Stott: Any bridge, if it is to be effective, must be firmly grounded on both sides of the canyon. To build a bridge between the modern world and the biblical world we must first be careful students of both. We must be ever engaged in careful biblical exegesis, conscientiously and continually, and yet also involved in careful study of the contemporary context. Only this will allow us to relate one to the other.
I find it helpful in my own study to ask two questions of the text — and in the right order. First, “What does it mean?” and second, “What does it say?”
The answer to the first is determined by the original author. I am fond of citing E. D. Hirsch in his book Validity in Interpretation, when he wrote: “The text means what its author meant.”
That is my major quarrel with the existentialists, who say that the text means what it means to me — the reader — independent of what the author meant. We must say “no” to that. A text means primarily what its author meant. It is the author who establishes the meaning of the text.
Beyond that, we must accept the discipline of grammatical and historical exegesis, of thinking ourselves back into the historical, geographical, cultural, and social situation in which the author was writing. We must do this to understand what the text means. It cannot be neglected.
The second question moves us from the original meaning of the text to its contemporary message — “What does it say?” If we ask the first question without asking the second, we lapse into antiquarianism, unrelated to modern reality.
On the other hand, if we leap to the second question, “What does it say today?,” we lapse into existentialism, unrelated to the reality of biblical revelation. We have to relate the past revelation of God to the present reality of the modern world.
Mohler: That requires a double exegesis — an exegesis of the text and also an exegesis of life. Is it your opinion that most evangelicals are better exegetes of the text than they are of life?
Stott: Oh, I am sure of it. I am myself and always have been a better student of Scripture than of the present reality. We love the Bible, read it and study it, and all of our preaching comes out of the Bible. Very often it does not land on the other side of that chasm, it is never earthed in reality.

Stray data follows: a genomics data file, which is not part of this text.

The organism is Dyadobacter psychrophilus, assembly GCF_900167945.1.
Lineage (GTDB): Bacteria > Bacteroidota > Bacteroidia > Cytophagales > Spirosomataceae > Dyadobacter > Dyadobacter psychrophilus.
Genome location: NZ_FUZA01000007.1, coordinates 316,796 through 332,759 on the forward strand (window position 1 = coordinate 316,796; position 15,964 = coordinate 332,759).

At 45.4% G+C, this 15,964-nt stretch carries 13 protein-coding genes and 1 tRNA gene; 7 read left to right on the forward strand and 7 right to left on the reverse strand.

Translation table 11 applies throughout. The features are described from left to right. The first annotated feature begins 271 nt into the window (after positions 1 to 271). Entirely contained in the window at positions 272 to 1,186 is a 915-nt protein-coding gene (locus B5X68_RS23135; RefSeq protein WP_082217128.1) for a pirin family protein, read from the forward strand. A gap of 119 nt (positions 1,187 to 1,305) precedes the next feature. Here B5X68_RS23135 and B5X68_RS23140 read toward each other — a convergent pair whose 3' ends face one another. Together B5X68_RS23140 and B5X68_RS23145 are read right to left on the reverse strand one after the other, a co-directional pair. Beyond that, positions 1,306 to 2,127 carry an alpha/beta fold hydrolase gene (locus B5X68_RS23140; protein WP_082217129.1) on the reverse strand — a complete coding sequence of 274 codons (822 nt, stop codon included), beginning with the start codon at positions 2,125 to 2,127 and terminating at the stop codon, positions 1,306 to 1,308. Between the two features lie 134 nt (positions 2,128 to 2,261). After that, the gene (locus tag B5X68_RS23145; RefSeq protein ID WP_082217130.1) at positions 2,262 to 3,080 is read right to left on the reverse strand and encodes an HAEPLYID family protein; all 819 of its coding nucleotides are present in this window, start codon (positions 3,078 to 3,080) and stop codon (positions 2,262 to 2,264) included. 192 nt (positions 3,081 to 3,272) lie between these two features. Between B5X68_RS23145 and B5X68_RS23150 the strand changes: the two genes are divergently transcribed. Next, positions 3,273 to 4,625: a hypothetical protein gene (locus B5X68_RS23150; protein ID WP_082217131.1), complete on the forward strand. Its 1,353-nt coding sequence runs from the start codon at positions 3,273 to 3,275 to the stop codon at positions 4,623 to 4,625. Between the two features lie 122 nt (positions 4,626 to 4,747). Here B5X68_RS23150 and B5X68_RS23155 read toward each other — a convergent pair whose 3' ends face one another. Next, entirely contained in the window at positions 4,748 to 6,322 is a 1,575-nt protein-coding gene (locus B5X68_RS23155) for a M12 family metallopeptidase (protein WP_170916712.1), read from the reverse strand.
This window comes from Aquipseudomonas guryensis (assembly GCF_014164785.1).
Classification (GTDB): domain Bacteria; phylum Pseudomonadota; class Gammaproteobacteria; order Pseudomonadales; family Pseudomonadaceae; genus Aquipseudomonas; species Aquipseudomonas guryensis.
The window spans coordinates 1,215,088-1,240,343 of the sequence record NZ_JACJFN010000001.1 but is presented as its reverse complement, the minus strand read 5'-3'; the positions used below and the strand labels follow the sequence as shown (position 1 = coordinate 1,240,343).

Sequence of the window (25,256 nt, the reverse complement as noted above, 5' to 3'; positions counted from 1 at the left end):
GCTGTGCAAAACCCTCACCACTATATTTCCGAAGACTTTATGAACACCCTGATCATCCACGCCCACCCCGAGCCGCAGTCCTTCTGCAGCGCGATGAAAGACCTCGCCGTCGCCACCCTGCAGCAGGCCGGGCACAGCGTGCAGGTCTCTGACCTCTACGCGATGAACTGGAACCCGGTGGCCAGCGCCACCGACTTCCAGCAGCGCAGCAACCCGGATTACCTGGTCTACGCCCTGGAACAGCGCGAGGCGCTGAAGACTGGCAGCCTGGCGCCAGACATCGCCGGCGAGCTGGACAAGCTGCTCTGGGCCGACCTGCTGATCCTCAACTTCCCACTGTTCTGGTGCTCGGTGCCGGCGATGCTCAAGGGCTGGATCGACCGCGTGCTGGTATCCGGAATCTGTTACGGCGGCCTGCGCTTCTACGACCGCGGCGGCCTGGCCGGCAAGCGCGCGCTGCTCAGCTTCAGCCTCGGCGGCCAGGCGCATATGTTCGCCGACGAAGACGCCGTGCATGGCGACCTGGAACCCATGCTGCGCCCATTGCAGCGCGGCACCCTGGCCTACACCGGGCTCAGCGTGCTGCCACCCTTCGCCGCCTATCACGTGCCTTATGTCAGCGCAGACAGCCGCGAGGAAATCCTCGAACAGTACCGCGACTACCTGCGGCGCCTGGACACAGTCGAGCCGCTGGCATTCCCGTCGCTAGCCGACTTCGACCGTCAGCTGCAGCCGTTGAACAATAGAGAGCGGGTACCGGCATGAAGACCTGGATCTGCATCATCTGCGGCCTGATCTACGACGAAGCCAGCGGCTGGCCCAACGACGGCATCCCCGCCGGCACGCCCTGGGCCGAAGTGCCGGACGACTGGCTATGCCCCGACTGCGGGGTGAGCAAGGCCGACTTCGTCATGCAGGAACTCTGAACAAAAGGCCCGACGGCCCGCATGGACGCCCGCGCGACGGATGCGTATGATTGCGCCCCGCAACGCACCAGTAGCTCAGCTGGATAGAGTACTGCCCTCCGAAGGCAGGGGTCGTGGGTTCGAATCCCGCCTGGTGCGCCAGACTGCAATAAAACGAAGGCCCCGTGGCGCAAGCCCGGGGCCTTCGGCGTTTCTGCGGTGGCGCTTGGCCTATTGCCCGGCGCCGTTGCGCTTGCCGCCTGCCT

The attractiveness of liberal or radical preaching, whatever it is called these days, is that it tends to be done by genuinely modern people who live in the modern world, understand it, and relate to it. But their message often does not come from the Bible. Their message is never rooted in the textual side of the chasm. We must combine the two relevant questions.
Mohler: Most of us think of ourselves as modern persons, and yet we may lack a suitable hermeneutic of the contemporary. What have you found to be helpful as you seek to be a better student of the contemporary world?
Stott: I mentioned in Between Two Worlds how very helpful I found involvement in a reading group I founded about fifteen years ago. They are graduates and professional people — doctors, an architect, an attorney, teachers and so on. All are committed to Christ and the Scripture and yet anxious to be modern and contemporary people. We meet every month or so when I am in London.
We decide to read a particular book, or see a particular play or exhibition, and spend the evening discussing it. We give most attention to books. We go around the circle and give our immediate impression before eventually turning and asking “Now, what has the Gospel to say to this?” I have found it enormously helpful to be forced to think biblically about modern issues.
Mohler: So you would point biblical preachers not only to the biblical text, but to a very wide reading?
Stott: Absolutely. I think wide reading is essential. We need to listen to modern men and women and read what they are writing. We need to go to the movies, to watch television, to go to the theater. The modern screen and stage are mirrors of the modern world. I seldom go on my own. I go with friends committed to the same kind of careful understanding.
Mohler: You have made it clear that you see preaching as a glorious calling and vocation. What do you see as the greatest contemporary need in preaching? Where is biblical preaching falling tragically short?
Stott: Well, in the more liberal churches, it falls woefully short of being fully biblical. Amongst the evangelical churches it falls short by being less than fully contemporary. I can only repeat the great need of struggling to understand the issues of the modern world. Nevertheless, there is a tremendous correlation between the issues of the biblical world and the modern world.